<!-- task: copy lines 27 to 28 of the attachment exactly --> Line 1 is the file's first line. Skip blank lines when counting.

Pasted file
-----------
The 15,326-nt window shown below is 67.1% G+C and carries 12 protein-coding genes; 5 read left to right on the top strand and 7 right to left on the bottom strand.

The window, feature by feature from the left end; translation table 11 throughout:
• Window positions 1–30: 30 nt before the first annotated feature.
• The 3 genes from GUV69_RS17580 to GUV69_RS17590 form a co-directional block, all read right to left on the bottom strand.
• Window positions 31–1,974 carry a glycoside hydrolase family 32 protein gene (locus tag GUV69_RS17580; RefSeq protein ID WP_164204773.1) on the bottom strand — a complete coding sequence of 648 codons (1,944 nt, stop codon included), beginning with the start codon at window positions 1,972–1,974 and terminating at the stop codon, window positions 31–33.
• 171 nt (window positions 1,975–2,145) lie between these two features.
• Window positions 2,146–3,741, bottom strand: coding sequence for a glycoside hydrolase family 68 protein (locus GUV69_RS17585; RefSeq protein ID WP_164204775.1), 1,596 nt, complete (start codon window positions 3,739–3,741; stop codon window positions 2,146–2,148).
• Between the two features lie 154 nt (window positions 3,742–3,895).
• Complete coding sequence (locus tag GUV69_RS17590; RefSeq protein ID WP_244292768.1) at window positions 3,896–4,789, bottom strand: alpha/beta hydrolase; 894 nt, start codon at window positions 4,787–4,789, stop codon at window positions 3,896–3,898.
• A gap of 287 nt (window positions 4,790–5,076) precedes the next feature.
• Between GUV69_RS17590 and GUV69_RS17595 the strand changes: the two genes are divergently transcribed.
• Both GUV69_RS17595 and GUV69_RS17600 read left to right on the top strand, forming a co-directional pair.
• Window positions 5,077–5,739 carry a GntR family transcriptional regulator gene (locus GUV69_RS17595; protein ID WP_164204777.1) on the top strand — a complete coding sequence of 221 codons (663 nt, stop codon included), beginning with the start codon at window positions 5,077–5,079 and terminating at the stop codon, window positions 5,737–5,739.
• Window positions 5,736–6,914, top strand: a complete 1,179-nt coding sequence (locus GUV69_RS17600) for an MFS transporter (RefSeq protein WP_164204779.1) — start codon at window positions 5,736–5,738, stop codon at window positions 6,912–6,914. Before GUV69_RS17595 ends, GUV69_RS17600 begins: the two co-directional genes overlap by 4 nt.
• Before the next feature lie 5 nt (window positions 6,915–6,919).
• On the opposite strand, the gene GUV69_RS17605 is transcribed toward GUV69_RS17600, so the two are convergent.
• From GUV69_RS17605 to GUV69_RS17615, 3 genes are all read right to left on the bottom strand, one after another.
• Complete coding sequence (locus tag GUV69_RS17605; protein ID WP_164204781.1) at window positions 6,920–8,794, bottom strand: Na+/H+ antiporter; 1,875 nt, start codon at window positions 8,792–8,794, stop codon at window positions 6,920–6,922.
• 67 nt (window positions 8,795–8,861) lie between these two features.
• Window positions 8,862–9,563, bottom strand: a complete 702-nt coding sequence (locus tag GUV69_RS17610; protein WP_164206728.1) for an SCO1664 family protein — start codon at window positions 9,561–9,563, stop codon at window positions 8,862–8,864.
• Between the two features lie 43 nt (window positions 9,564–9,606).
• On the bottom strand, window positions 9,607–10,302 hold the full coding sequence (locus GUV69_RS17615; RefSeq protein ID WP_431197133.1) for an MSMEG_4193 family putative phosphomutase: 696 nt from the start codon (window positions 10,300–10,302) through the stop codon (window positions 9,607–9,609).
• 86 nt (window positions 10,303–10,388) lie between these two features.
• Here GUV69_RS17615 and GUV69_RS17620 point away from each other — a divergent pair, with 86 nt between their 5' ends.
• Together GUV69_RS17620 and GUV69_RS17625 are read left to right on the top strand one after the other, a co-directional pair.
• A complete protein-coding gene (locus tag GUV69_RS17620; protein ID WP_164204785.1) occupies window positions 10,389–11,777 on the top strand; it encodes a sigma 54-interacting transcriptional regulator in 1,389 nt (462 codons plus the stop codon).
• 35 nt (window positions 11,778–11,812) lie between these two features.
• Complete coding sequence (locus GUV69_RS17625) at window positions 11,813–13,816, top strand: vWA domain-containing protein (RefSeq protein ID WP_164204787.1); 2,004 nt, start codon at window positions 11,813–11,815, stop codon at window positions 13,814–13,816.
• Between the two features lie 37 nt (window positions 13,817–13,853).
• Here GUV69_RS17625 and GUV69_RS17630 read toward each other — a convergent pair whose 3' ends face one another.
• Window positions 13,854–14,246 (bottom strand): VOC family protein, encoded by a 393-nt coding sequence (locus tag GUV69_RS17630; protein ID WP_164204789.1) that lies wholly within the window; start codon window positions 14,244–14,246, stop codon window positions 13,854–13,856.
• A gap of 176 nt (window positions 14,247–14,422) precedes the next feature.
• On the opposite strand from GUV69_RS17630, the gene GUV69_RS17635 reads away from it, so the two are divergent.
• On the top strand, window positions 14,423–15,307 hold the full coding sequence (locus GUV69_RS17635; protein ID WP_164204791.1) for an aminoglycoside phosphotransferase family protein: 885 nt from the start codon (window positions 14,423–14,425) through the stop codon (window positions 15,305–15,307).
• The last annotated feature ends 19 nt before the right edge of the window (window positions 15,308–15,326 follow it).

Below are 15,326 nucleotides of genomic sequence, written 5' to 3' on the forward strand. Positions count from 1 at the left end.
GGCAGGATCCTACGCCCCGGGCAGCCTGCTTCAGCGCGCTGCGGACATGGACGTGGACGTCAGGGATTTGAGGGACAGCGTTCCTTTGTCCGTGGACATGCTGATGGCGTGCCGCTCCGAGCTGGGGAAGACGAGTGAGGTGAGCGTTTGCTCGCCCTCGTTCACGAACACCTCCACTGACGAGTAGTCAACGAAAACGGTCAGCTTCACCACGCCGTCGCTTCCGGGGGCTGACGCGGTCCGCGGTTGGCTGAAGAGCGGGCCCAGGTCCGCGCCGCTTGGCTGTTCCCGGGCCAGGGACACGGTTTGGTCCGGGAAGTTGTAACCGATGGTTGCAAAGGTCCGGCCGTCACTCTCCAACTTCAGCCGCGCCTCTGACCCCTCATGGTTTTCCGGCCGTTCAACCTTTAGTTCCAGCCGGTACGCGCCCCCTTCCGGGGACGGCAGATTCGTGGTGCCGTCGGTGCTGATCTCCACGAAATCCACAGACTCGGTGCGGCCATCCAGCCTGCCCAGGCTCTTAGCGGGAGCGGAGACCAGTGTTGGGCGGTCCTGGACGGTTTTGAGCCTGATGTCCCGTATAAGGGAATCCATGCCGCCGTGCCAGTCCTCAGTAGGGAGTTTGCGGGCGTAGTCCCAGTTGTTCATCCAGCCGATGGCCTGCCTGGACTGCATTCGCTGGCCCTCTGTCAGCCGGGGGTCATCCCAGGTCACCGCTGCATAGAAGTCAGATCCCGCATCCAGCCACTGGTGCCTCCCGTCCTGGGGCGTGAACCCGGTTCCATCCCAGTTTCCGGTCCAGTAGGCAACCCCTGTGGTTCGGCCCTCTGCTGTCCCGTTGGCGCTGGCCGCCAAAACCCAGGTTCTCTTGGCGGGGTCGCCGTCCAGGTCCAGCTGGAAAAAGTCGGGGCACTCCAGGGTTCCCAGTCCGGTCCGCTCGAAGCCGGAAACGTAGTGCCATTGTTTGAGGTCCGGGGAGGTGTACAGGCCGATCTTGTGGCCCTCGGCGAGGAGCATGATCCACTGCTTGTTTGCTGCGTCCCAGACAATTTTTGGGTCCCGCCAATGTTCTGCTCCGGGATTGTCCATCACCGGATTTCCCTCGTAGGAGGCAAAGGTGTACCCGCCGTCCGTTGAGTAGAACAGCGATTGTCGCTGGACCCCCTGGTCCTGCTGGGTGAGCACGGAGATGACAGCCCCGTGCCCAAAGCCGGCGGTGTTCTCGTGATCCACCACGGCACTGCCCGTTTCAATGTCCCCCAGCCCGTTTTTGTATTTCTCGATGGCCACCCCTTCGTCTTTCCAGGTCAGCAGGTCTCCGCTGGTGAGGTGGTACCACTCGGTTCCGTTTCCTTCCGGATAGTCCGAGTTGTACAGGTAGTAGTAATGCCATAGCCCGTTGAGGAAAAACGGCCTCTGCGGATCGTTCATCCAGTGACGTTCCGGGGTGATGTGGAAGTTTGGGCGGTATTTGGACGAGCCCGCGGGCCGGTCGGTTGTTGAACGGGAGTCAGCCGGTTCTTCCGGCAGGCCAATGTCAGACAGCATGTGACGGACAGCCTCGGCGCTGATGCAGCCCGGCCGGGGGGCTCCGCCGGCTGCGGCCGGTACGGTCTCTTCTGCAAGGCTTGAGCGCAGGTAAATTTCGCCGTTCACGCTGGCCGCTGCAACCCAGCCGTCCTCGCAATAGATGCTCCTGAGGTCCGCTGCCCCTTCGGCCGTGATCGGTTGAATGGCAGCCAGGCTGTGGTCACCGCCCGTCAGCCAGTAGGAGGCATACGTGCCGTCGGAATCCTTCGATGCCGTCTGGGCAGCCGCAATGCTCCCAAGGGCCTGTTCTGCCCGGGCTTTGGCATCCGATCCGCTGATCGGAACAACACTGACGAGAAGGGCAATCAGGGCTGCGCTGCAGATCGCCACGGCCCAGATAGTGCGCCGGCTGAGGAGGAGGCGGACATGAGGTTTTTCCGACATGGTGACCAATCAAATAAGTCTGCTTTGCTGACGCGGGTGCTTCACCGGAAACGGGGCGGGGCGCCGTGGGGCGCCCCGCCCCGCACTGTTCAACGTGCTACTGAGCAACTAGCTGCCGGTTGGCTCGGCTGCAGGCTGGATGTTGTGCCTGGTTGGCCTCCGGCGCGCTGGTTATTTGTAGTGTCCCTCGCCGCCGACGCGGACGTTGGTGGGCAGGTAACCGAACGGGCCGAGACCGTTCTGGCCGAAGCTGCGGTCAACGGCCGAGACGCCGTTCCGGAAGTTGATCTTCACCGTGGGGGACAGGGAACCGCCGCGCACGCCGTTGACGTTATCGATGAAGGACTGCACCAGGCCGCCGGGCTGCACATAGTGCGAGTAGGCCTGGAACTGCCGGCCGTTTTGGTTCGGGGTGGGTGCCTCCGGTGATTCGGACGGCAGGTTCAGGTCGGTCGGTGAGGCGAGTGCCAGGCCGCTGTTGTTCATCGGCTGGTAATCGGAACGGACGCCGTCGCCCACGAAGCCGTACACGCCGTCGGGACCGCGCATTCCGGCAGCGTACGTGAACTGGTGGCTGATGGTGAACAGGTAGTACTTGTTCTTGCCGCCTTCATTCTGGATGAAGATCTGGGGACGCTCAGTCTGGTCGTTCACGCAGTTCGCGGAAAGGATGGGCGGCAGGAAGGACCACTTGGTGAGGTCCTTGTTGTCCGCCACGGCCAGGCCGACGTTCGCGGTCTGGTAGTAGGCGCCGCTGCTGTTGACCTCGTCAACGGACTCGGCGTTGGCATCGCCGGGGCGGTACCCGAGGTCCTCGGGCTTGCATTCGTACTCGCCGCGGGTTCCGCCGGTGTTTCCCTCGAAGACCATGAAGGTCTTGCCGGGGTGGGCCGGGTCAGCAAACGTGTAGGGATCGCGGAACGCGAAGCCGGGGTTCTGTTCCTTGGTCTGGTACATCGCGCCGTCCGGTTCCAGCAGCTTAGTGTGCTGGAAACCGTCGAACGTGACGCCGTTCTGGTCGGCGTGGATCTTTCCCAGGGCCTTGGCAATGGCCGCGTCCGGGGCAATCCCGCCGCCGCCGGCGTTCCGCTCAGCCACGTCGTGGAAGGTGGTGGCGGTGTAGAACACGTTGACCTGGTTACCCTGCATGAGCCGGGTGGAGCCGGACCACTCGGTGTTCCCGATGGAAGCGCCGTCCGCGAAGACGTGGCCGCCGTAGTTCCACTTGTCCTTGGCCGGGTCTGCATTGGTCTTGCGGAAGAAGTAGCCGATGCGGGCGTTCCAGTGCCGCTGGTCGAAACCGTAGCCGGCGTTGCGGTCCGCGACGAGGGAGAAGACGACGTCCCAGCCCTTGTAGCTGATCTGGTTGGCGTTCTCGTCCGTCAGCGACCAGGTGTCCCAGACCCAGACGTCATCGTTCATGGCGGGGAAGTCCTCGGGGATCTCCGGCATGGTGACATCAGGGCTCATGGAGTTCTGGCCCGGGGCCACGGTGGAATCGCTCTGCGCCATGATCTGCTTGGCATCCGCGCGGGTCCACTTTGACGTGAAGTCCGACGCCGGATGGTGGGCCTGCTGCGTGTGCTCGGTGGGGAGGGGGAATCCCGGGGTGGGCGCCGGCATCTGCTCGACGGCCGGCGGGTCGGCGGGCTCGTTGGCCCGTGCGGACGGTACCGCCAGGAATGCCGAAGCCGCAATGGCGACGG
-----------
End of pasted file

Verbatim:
• 35 nt (window positions 11,778–11,812) lie between these two features.
• Complete coding sequence (locus GUV69_RS17625) at window positions 11,813–13,816, top strand: vWA domain-containing protein (RefSeq protein ID WP_164204787.1); 2,004 nt, start codon at window positions 11,813–11,815, stop codon at window positions 13,814–13,816.